Copyright and Fair Use Presentation






Code of Best Practices in Fair Use




Citation Resources




Copyright and Fair Use Information for Education

(Note: The recommendations for the amount of copyrighted material that can be used in educational settings based on the Fair Use provisions of the Copyright Act are not LAW. They are guidelines based on the recommendations of academia and Congressional Committees. More links for reference are posted in the For Further Research section below.)


Copyright Exclusions - Fair Use Factors


Notwithstanding the provisions of sections 106 and 106A, the fair use of a copyrighted work, including such use by reproduction in copies or phonorecords or by any other means specified by that section, for purposes such as criticism, comment, news reporting, teaching (including multiple copies for classroom use), scholarship, or research, is not an infringement of copyright. In determining whether the use made of a work in any particular case is a fair use the factors to be considered shall include—

  1. the purpose and character of the use, including whether such use is of a commercial nature or is for nonprofit educational purposes;
  2. the nature of the copyrighted work;
  3. the amount and substantiality of the portion used in relation to the copyrighted work as a whole;
  4. and the effect of the use upon the potential market for or value of the copyrighted work.


Copyright Recommendations Chart



General Fair Use Guidelines

  • Students may use portions of lawfully acquired copyrighted works in their academic multimedia projects, with proper credit and citations. They may retain them in personal portfolios as examples of their academic work.
  • Students and teachers must include on the opening screen of their programs and on any printed materials that their presentation has been prepared under fair use exemption of the U.S. Copyright Law and are restricted from further use.

Educators may claim fair use for their own productions providing these productions are:
  • For face-to-face curriculum-based instruction
  • Demonstrations of how to create multimedia productions
  • Presented at conferences (but you may not share copies of the actual production)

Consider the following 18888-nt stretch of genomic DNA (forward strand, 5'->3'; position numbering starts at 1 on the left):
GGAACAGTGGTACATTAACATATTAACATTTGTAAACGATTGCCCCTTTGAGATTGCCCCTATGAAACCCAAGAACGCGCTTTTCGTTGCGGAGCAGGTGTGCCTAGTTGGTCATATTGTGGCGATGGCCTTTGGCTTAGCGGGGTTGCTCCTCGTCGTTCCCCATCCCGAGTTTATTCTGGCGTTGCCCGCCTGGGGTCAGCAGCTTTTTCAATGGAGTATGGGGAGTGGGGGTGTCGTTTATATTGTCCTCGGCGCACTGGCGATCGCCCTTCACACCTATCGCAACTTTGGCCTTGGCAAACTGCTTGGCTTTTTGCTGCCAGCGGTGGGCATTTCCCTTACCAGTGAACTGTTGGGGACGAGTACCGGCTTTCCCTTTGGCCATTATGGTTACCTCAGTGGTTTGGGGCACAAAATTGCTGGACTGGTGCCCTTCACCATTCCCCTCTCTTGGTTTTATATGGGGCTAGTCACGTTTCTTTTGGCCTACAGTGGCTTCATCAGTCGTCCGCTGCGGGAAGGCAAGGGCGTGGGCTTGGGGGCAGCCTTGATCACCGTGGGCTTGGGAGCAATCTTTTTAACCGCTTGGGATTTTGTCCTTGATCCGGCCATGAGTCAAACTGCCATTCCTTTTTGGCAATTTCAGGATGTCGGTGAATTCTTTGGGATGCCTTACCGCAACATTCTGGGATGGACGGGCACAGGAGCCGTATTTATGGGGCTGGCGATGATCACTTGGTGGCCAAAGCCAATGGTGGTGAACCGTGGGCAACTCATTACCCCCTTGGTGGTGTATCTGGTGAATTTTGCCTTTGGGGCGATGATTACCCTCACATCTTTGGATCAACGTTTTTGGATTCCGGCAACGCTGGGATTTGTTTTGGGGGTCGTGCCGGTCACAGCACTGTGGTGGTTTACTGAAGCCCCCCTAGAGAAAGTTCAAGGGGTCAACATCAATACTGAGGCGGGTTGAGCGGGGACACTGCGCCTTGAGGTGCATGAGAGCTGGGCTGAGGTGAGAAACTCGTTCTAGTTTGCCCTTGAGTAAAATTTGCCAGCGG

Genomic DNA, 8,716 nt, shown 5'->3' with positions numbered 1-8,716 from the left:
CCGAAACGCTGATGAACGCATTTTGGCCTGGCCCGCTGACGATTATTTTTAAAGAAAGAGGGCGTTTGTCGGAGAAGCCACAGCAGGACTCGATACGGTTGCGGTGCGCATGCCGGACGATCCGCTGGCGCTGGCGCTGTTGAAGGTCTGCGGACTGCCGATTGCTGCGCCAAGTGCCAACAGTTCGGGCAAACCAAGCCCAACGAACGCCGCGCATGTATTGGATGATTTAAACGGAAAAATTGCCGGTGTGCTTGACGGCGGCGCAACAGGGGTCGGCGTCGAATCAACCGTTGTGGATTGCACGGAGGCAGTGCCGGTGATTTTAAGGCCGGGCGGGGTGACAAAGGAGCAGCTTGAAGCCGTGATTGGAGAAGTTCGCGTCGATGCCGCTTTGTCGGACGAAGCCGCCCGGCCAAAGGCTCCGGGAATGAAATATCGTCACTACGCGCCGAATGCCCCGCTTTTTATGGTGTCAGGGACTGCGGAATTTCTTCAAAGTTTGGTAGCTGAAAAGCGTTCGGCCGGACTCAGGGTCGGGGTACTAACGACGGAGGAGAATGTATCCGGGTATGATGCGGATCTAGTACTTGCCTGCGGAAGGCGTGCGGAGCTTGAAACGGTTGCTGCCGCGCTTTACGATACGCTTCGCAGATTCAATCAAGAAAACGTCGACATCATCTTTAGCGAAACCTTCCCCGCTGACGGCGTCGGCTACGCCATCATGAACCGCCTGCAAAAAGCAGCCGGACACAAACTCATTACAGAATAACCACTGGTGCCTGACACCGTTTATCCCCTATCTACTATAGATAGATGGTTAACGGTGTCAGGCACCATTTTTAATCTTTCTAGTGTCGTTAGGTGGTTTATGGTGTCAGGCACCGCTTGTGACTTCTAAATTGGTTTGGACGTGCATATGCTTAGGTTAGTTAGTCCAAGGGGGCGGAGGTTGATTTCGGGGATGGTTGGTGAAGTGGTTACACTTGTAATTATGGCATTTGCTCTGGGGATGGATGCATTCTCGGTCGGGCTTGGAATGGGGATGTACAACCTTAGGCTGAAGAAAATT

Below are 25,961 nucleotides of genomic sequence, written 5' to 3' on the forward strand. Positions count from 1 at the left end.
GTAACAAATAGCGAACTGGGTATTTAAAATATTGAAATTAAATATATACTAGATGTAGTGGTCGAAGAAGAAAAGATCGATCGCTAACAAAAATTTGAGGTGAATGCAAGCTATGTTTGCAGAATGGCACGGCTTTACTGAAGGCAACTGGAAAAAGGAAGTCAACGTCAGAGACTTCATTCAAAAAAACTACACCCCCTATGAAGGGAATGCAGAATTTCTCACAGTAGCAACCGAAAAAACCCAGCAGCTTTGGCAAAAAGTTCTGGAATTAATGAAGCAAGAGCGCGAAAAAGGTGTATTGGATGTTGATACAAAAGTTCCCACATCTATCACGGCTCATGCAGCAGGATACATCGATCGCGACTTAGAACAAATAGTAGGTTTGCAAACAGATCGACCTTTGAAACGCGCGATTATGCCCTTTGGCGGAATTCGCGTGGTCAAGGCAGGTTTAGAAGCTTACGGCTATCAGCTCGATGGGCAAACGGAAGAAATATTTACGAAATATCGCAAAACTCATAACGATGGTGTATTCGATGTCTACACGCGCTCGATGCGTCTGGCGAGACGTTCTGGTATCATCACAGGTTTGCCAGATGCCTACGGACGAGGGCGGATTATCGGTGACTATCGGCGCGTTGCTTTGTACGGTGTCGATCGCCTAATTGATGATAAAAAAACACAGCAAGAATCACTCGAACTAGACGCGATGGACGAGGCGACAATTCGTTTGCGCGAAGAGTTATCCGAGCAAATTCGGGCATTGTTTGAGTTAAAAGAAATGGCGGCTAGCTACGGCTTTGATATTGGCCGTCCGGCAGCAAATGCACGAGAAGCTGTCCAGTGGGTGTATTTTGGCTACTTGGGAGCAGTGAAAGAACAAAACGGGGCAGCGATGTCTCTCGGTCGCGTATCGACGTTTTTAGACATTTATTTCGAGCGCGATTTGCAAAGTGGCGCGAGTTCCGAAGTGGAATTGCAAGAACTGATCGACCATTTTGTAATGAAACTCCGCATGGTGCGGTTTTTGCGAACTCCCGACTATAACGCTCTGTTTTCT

• For remote instruction as long as the distribution signal is limited
  • Kept for only 2 years
  • Fair use ends when the multimedia creator loses control of his product's use, such as when it is accessed by others over the Internet.

Educators or students need not write for permission if their presentation falls within the specific multimedia fair use guidelines; however, educators and students are advised to note that if there is a possibility that their own educational multimedia project incorporating copyrighted works under fair use could later result in broader dissemination, whether or not as commercial product, it is strongly recommended that they take steps to obtain permissions during the development process for all copyrighted portions rather than waiting until after completion of the project.



So What Can I Use?


Text

  • Up to 10% of a copyrighted work or 1000 words, whichever is less
  • Poems
    • Entire poem if less than 250 words
    • 250 words or less if longer poem
    • No more than 5 poems (or excerpts) of different poets, from an anthology
    • Only 3 poems (or excerpts) per poet

Motion Media

  • Up to 10% of a copyrighted work or 3 minutes, whichever is less
  • Clip cannot be altered in any way

Illustrations

  • A photograph or illustration may be used in its entirety
  • No more than 5 images of an artist's or photographer's work
  • When using a collection, no more than 10% or no more than 15 images, whichever is less
  • Photos cannot be rebroadcasted on the Internet (Ex: Podcasting)

Music

  • Up to 10% of a copyrighted musical composition, but no more than 30 seconds
  • Up to 10% of a body of sound recording, but no more than 30 seconds
  • Any alterations cannot change the basic melody or the fundamental character of the work

Internet

  • Internet resources often combine both copyrighted and public domain sites; therefore care should be used in downloading any sites for use in multimedia presentations.
  • Until further clarification, educators and students are advised to write for permission to use Internet resources and to be mindful of the copyright ramifications of including embedded additional links to that particular site.


For Further Research







Creative Commons


Learn about Creative Commons licensing and copyright information.

Videos About Creative Commons








Fair(y) Use - Copyright Laws